News and events

Events

British Society for Population Studies Annual Conference 2014- 8th-10th September

The BSPS Annual Conference 2014| will be held at the University of Winchester from Monday 8th-10th September. Presentations will be made by eight staff and students from the Department of Social Policy: Dr Coast, Dr Gjonca, Dr Goisis, Dr Leone, Professor Murphy, Dr Ozcan, Professor Platt and Ben Wilson.

The programme is available here|

The poster session at BSPS 2014 has been organised by two LSE PhD students –Valeria Cetorelli and Heini Vaisanen – and includes posters| by Alessandro Di Nallo and Heini Vaisanen

Population @ LSE Conference: Wednesday 24th September, 9.30-17.30, LSE

A one day event showcasing LSE's research on population issues around the world.

Programme: View the full programme| here (PDF)

Registration: This event is free but pre-registration is required. To register please visit Eventbrite|.

 

 News

EmilyGrundy

Twins and short spaced births are linked to premature death among parents. Professor Emily Grundy discusses the implications of raising children close in age.

Mothers of twins and parents who have children in quick succession have a greater risk of dying prematurely, new research from LSE shows.

The findings, published this month in the Journal of Epidemiology and Community Health|, suggest that the accumulated physical, emotional and financial stresses of raising children close in age could have long-term health implications. More|

 
Dr Ernestina Coast

Dr Ernestina Coast presented findings of a systematic review on maternal and newborn health to the WHO in Geneva.

Dr Ernestina Coast, a member of the Guideline Development Group for the World Health Organization's Technical Consultation on health promotion interventions for maternal and newborn health, presented the findings of a systematic review, led by herself and involving a team from the LSE including Eleri Jones and Sam Lattof, in Geneva 15-17th July. The systematic review addresses the question "What interventions to provide culturally-appropriate skilled maternity care lead to an increase in use of skilled maternity care before, during and after birth?"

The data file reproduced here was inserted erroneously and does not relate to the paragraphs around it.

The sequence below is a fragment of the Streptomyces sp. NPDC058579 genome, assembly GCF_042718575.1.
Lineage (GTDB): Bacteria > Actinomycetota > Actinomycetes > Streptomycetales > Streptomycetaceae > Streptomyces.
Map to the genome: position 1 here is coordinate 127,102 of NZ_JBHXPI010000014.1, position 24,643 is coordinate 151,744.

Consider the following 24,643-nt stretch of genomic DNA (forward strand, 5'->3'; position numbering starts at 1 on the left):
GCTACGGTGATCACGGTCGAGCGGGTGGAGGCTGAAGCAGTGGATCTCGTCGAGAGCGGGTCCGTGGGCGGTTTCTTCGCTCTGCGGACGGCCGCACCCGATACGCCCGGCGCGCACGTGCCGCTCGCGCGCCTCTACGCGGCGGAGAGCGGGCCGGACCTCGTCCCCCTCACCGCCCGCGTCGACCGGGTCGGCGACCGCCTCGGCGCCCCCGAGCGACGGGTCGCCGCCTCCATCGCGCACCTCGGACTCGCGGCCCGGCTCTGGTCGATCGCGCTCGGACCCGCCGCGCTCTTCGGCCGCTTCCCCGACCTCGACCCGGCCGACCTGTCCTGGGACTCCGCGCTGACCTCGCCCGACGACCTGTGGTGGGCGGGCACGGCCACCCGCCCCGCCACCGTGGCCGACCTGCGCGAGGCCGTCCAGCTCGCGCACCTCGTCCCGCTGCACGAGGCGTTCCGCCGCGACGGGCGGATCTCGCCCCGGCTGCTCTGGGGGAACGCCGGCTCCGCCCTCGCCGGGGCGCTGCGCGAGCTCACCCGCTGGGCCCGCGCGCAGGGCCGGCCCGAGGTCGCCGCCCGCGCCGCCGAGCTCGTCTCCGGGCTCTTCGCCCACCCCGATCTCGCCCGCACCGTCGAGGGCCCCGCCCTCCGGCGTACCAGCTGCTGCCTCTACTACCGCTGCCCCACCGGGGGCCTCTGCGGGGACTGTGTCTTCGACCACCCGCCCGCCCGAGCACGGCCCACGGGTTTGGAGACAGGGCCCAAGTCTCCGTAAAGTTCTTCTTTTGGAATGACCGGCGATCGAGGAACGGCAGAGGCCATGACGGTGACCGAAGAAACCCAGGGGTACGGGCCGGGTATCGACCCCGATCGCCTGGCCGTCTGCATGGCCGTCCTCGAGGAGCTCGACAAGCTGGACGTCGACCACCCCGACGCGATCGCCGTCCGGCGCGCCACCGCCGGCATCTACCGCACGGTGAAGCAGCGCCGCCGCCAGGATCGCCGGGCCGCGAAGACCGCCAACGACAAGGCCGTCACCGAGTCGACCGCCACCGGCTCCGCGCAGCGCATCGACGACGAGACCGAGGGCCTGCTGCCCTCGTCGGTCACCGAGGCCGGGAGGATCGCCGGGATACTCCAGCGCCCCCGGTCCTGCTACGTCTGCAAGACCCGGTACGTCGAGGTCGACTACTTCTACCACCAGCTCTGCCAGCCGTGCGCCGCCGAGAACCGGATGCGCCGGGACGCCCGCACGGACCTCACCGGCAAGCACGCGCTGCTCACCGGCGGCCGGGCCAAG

Population@LSE researchers have been awarded an ESRC-DFID Poverty Alleviation Impact Maximisation Grant| to extend the influence of their research on maternal health in Zambia on policy and practice in the area. The project, Pregnancy termination trajectories in Zambia: the socio-economic costs|, has allowed the team to estimate and compare the socio-economic implications of safe abortion and post abortion care for women and their households and has increased our understanding of how and why safe abortion services are not used more fully. You can read more about the project and why it's important here|.

The Impact Maximisation Grant will enable the team to do more than just disseminate their findings to policy makers and other academics. The team of international scientists, led by Dr Ernestina Coast|, are now planning innovative activities that will reach out to women and girls seeking abortion-related care, international NGOs involved in abortion care service delivery in Zambia, as well as members of Zambian civil society and parliament. In doing so, the grant will promote the translation of the project's findings into strategies to prevent the maternal deaths and wasted resources that are the cost of unsafe abortion.

Conference archive|

 

 

 

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